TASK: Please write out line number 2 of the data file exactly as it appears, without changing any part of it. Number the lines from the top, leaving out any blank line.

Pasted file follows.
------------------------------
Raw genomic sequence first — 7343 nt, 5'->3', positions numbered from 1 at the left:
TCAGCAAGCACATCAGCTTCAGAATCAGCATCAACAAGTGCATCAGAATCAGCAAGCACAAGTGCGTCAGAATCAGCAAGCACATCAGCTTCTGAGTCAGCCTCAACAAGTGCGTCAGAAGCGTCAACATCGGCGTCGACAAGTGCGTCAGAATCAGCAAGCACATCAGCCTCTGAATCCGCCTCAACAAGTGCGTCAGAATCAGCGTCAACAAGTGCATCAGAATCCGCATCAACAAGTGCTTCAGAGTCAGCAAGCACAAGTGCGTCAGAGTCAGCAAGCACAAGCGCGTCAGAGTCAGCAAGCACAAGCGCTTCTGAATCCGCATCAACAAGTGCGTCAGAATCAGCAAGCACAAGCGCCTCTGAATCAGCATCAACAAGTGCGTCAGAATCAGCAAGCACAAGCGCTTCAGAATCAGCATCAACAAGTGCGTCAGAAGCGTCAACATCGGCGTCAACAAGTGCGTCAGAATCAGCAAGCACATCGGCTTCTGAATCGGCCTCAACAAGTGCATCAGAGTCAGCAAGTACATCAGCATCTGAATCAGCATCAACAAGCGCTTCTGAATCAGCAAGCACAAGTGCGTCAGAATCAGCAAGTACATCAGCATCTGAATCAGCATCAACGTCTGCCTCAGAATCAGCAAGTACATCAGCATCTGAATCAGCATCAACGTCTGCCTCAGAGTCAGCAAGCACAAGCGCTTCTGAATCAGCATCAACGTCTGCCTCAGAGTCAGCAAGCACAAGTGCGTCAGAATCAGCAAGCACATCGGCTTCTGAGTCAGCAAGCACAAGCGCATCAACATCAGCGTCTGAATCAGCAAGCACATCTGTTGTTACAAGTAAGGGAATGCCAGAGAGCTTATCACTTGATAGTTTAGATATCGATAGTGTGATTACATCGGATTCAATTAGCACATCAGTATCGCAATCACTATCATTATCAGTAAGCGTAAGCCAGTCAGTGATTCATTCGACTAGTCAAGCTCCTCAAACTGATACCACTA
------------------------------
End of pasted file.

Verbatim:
TCAGCAAGCACATCAGCTTCAGAATCAGCATCAACAAGTGCATCAGAATCAGCAAGCACAAGTGCGTCAGAATCAGCAAGCACATCAGCTTCTGAGTCAGCCTCAACAAGTGCGTCAGAAGCGTCAACATCGGCGTCGACAAGTGCGTCAGAATCAGCAAGCACATCAGCCTCTGAATCCGCCTCAACAAGTGCGTCAGAATCAGCGTCAACAAGTGCATCAGAATCCGCATCAACAAGTGCTTCAGAGTCAGCAAGCACAAGTGCGTCAGAGTCAGCAAGCACAAGCGCGTCAGAGTCAGCAAGCACAAGCGCTTCTGAATCCGCATCAACAAGTGCGTCAGAATCAGCAAGCACAAGCGCCTCTGAATCAGCATCAACAAGTGCGTCAGAATCAGCAAGCACAAGCGCTTCAGAATCAGCATCAACAAGTGCGTCAGAAGCGTCAACATCGGCGTCAACAAGTGCGTCAGAATCAGCAAGCACATCGGCTTCTGAATCGGCCTCAACAAGTGCATCAGAGTCAGCAAGTACATCAGCATCTGAATCAGCATCAACAAGCGCTTCTGAATCAGCAAGCACAAGTGCGTCAGAATCAGCAAGTACATCAGCATCTGAATCAGCATCAACGTCTGCCTCAGAATCAGCAAGTACATCAGCATCTGAATCAGCATCAACGTCTGCCTCAGAGTCAGCAAGCACAAGCGCTTCTGAATCAGCATCAACGTCTGCCTCAGAGTCAGCAAGCACAAGTGCGTCAGAATCAGCAAGCACATCGGCTTCTGAGTCAGCAAGCACAAGCGCATCAACATCAGCGTCTGAATCAGCAAGCACATCTGTTGTTACAAGTAAGGGAATGCCAGAGAGCTTATCACTTGATAGTTTAGATATCGATAGTGTGATTACATCGGATTCAATTAGCACATCAGTATCGCAATCACTATCATTATCAGTAAGCGTAAGCCAGTCAGTGATTCATTCGACTAGTCAAGCTCCTCAAACTGATACCACTA